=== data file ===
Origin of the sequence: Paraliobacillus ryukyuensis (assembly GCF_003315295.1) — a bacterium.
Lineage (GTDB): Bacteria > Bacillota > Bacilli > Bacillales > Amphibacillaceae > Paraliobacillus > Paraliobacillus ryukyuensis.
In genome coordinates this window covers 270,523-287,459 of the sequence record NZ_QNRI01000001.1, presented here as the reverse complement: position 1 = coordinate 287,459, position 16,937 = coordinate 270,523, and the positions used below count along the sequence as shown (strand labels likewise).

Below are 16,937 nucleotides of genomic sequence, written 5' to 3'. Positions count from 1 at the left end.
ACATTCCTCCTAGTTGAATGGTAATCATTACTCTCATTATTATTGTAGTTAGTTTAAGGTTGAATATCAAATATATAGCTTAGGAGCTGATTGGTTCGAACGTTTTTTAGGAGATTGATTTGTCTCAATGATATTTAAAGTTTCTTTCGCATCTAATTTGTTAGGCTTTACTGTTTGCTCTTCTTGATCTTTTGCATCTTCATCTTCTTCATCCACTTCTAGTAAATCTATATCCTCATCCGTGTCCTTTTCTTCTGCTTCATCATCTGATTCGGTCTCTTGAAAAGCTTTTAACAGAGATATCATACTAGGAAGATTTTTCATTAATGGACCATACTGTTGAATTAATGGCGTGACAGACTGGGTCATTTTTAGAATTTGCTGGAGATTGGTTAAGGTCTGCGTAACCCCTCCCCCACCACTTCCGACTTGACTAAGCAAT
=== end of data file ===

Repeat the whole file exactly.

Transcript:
Origin of the sequence: Paraliobacillus ryukyuensis (assembly GCF_003315295.1) — a bacterium.
Lineage (GTDB): Bacteria > Bacillota > Bacilli > Bacillales > Amphibacillaceae > Paraliobacillus > Paraliobacillus ryukyuensis.
In genome coordinates this window covers 270,523-287,459 of the sequence record NZ_QNRI01000001.1, presented here as the reverse complement: position 1 = coordinate 287,459, position 16,937 = coordinate 270,523, and the positions used below count along the sequence as shown (strand labels likewise).

Below are 16,937 nucleotides of genomic sequence, written 5' to 3'. Positions count from 1 at the left end.
ACATTCCTCCTAGTTGAATGGTAATCATTACTCTCATTATTATTGTAGTTAGTTTAAGGTTGAATATCAAATATATAGCTTAGGAGCTGATTGGTTCGAACGTTTTTTAGGAGATTGATTTGTCTCAATGATATTTAAAGTTTCTTTCGCATCTAATTTGTTAGGCTTTACTGTTTGCTCTTCTTGATCTTTTGCATCTTCATCTTCTTCATCCACTTCTAGTAAATCTATATCCTCATCCGTGTCCTTTTCTTCTGCTTCATCATCTGATTCGGTCTCTTGAAAAGCTTTTAACAGAGATATCATACTAGGAAGATTTTTCATTAATGGACCATACTGTTGAATTAATGGCGTGACAGACTGGGTCATTTTTAGAATTTGCTGGAGATTGGTTAAGGTCTGCGTAACCCCTCCCCCACCACTTCCGACTTGACTAAGCAAT